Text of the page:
Implementing writing-as-process in engineering education

Bruce Kovanen, Ryan Ware, Megan Mericle, Nicole Turnipseed, J. Patrick Coleman, Celia Mathews Elliott, John S. Popovics, S. Lance Cooper, John R. Gallagher, Paul Prior, Julie L. Zilles

Research output: Contribution to journalConference articlepeer-review


Although professional boards and engineering employers have emphasized written communication as a key feature of engineering education and practice, a range of challenges-from lack of pedagogical training in writing to large class sizes and heavy content requirements-often prevent science, technology, engineering, and math (STEM) faculty from incorporating writing instruction into classes. This paper focuses on a key theoretical concept from the field of writing studies, writing-as-process, and explores how it has been included by STEM faculty in their teaching. We first review theoretical and empirical work that supports writing-as-process as an effective tool for facilitating student learning. We then illustrate how writing-as-process has been incorporated into varied types of courses, drawing on a multi-year intervention project designed to enhance writing in engineering and STEM. The examples describe reflective, writing-to-learn activities for first-year orientation courses; scaffolded approaches for laboratory and problem-based-learning classes; and directed peer review and response to reviewer comments in middle- and upper-level courses. The paper concludes by addressing the vital role STEM faculty play in socializing their students into ways of thinking, being, and writing in their disciplines and demonstrates how a process orientation to writing instruction can help faculty achieve that goal.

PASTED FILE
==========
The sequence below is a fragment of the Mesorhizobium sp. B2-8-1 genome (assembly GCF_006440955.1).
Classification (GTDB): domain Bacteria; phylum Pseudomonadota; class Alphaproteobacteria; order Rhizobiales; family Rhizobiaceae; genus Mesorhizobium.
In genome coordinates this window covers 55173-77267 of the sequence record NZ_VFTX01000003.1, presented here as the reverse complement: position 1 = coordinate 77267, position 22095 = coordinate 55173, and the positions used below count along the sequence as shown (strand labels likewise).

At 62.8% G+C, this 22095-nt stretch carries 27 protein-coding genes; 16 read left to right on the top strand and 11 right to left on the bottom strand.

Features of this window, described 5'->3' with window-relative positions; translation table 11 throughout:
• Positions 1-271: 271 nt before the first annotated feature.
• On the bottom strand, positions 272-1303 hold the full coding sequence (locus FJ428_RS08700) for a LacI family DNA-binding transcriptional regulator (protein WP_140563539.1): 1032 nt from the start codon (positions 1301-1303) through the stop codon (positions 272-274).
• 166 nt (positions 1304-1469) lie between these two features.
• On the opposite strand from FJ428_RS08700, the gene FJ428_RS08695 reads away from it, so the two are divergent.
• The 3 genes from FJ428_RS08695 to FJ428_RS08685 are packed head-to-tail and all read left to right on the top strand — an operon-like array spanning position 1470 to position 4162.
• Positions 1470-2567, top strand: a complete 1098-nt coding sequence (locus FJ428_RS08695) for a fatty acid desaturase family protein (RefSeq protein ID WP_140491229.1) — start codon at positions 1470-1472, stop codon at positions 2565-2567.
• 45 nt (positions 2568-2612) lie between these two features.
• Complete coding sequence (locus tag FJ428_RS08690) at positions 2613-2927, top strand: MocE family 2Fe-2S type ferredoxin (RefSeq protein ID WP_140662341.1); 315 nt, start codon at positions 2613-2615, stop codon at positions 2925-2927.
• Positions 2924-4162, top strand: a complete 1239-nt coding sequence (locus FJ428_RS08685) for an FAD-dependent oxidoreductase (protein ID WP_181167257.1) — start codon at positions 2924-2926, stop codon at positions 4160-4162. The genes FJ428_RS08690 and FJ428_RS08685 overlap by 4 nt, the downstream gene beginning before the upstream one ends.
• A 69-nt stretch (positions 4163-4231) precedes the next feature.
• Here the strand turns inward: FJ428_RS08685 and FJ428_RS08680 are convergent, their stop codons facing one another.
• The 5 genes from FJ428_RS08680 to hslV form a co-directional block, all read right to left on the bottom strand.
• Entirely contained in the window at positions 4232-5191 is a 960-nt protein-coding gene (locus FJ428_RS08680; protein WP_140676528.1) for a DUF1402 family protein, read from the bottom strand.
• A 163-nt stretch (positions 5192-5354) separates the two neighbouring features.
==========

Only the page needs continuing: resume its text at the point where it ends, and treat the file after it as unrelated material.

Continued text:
Original languageEnglish (US)
Article number829
JournalASEE Annual Conference and Exposition, Conference Proceedings
StatePublished - Jun 22 2020
Event2020 ASEE Virtual Annual Conference, ASEE 2020 - Virtual, Online
Duration: Jun 22 2020Jun 26 2020

ASJC Scopus subject areas

  • General Engineering


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